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BUS STOP (1956)

Beau (Don Murray) is a strapping young cowboy who's barely left the ranch until the day when he comes to Phoenix, Arizona for a rodeo. But he has another goal for the journey as well - to find himself an 'angel' for a wife. Enter Cherie (Marilyn Monroe) a saloon singer from the Ozarks who's gradually working her way across the country to Hollywood. After winning every event at the rodeo, Beau insists on dragging Cherie off to get married whether she agrees or not. But when the bus back home gets caught in a snowstorm, forcing the passengers to stay overnight at a roadside bus station, Beau finds out that it's not always possible to win women over so easily.

Bus Stop is screening as part of a double-bill with The Seven Year Itch, and these two mid-50s movies have a number of points in common: both star Marilyn Monroe, both were co-written by George Axlerod, and both are adaptations of plays that retain a canned theatre quality, leading here to an odd mixture of broad comedy and talky drama. Although a serious moral is intended, practically everyone apart from Monroe overacts strenuously, especially Don Murray as a swaggering cartoon cowboy out of Li'l Abner. Few things have dated worse in 50s Hollywood films than the kind of slick folksy humour you get here or in Seven Brides For Seven Brothers, where it's seen as vaguely charming or titillating to feature hillbilly heroes who stalk women and drag them off caveman-style. The main reason for seeing either movie is Monroe herself. This was meant to be the film that proved she could play character parts, but her performance here, like so much of her work, is touching partly because of the uncertainties it creates; she slides in and out of the Ozark accent, and in playing a character who's almost totally reactive (and often unsure how to respond) she has an elusiveness that's not really pinned down by Axlerod's snickering script. This is a curiosity item more than anything, but still well worth checking out.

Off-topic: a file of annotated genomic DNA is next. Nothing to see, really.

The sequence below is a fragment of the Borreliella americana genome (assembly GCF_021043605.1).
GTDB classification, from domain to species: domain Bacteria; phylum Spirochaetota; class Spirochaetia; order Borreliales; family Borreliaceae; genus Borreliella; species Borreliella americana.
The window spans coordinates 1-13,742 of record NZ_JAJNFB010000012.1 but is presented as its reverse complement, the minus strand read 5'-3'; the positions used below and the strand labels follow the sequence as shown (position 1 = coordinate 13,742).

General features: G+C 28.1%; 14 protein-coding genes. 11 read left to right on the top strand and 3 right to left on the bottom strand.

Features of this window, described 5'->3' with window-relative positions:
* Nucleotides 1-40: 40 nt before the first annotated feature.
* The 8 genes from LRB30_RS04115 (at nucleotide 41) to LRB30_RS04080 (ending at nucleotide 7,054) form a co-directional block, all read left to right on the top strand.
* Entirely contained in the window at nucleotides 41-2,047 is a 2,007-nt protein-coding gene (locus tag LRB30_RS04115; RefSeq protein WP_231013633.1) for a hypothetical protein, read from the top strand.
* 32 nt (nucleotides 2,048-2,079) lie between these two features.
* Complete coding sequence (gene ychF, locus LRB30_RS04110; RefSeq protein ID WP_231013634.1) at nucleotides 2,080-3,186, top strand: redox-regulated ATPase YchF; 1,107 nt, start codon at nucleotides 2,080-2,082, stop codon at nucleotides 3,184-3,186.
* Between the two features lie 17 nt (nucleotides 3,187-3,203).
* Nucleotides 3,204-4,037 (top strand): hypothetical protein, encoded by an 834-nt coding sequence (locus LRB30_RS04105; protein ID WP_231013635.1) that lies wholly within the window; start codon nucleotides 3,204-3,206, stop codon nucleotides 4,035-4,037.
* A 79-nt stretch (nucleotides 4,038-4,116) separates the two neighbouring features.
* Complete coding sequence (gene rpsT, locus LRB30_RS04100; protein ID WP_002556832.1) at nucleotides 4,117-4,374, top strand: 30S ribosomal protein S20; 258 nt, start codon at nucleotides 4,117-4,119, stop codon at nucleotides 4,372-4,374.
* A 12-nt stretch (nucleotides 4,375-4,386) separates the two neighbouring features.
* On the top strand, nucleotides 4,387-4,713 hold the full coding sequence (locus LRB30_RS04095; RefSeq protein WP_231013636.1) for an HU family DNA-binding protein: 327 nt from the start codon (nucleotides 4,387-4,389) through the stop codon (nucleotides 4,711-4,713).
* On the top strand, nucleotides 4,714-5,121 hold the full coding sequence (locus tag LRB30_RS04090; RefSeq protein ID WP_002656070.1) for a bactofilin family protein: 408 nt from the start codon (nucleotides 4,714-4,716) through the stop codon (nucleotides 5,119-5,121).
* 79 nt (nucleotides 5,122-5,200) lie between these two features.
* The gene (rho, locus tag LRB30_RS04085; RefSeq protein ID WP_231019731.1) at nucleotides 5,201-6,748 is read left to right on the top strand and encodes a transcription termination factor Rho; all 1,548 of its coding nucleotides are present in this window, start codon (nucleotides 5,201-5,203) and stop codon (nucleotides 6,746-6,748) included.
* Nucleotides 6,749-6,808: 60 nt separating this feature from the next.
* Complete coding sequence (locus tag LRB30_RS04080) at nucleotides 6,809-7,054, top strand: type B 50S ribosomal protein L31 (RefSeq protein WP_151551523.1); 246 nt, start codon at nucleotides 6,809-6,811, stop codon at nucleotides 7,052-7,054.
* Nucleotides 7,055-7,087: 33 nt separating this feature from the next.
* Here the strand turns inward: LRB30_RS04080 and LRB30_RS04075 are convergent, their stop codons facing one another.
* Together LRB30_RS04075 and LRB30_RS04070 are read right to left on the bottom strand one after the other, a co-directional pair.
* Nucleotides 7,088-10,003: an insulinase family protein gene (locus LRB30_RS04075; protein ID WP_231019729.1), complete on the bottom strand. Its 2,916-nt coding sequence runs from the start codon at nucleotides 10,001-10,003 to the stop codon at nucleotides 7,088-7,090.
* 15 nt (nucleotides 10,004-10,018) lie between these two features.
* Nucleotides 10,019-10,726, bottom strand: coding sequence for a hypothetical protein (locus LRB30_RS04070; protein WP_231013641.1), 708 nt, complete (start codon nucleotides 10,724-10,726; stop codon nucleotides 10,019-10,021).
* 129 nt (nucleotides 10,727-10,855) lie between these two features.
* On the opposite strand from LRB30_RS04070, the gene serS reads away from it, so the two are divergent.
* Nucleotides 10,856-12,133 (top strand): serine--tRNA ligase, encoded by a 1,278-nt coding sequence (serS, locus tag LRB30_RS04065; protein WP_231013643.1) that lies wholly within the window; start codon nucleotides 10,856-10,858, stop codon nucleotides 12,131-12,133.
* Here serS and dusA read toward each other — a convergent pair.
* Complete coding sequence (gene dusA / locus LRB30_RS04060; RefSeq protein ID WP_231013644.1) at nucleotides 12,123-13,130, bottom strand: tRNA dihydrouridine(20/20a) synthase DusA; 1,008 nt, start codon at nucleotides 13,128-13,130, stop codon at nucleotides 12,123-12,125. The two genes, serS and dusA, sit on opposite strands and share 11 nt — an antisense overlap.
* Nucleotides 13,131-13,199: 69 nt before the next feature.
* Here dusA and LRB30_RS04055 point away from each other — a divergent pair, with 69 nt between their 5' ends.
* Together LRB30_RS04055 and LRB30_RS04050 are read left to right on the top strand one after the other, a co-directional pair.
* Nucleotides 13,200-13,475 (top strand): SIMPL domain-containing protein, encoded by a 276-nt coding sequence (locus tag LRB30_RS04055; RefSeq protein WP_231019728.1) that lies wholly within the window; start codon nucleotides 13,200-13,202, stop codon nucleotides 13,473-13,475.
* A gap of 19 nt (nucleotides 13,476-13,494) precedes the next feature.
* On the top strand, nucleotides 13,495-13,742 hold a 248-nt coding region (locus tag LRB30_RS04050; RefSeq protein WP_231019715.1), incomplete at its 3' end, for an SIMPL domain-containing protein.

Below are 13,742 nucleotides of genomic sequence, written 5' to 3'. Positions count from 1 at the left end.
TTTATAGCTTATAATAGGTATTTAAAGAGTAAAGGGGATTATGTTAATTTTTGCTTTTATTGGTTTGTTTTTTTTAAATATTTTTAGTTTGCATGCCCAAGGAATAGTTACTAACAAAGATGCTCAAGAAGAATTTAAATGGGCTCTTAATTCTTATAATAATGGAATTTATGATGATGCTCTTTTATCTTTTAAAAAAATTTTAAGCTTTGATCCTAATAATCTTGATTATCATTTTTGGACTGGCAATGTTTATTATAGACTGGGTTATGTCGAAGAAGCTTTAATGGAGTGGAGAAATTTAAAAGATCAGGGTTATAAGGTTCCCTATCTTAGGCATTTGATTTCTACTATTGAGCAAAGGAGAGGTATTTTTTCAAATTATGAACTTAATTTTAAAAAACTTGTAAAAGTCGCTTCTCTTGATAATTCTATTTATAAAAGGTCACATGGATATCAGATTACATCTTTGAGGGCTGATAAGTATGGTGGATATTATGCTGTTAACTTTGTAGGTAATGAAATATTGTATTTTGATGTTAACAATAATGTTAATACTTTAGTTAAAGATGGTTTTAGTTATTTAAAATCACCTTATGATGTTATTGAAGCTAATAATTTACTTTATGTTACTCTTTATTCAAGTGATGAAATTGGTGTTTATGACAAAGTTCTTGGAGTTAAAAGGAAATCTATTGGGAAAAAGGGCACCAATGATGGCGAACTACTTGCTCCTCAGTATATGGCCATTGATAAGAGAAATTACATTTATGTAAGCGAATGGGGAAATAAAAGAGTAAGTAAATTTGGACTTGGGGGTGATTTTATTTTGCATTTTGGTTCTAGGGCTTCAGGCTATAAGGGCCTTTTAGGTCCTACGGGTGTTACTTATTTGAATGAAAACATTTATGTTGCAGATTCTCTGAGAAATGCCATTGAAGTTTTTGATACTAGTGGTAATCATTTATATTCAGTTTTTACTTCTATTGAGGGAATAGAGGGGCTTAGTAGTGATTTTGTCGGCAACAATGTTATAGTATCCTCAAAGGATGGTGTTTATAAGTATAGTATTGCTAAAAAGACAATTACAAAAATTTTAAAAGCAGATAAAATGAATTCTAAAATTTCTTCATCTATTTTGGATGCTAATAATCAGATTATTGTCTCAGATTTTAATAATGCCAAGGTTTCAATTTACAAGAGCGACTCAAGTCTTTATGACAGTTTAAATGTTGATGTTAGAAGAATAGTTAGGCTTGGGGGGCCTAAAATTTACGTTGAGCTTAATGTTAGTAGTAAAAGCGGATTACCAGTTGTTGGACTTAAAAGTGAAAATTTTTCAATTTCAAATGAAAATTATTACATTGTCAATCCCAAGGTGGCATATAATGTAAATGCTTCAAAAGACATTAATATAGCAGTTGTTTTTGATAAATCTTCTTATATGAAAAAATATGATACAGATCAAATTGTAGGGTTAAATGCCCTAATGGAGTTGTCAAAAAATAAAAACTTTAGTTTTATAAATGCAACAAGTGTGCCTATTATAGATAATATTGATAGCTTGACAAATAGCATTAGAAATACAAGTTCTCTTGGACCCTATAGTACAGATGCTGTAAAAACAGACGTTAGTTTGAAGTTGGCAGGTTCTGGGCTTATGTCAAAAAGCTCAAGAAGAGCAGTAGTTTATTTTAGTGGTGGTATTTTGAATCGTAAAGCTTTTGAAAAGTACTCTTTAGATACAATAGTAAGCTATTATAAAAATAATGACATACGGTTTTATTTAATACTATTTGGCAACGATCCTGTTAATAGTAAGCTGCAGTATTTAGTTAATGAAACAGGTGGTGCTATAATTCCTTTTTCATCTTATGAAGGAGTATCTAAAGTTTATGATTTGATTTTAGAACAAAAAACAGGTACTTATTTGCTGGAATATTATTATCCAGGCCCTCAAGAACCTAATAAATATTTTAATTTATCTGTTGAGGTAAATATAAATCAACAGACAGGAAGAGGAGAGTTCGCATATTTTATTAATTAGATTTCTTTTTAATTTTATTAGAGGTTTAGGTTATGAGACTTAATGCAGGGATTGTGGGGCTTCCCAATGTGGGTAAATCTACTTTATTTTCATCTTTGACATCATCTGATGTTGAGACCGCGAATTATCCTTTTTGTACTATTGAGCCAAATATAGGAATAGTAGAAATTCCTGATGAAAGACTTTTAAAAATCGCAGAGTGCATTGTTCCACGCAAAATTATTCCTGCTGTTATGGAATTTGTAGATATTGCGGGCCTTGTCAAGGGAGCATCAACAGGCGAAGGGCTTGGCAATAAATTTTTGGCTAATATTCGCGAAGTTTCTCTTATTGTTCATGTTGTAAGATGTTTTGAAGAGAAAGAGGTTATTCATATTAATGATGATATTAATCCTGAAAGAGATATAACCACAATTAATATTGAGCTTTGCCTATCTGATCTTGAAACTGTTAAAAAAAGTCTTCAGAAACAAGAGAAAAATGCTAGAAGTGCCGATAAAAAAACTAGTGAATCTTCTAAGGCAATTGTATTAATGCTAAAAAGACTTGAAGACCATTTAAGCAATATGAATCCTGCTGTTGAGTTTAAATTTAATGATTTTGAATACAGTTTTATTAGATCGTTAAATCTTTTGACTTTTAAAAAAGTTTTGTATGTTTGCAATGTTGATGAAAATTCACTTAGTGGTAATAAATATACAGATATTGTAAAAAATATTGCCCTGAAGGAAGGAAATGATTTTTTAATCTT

Jake Wilson

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BUS STOP (PG) 1956

CAST: Marilyn Monroe, Don Murray, Arthur O'Connell, Betty Field, Eileen Heckart
DIRECTOR: Joshua Logan
PRODUCER: Buddy Adler
SCRIPT: George Axelrod, William Inge (play)
EDITOR: William Reynolds
MUSIC: Ken Darby (song), Cyril J. Mockridge, Alfred Newman
RUNNING TIME: 96 minutes


AUSTRALIAN RELEASE: July 5, 2001- Melbourne, July 26 - Sydney

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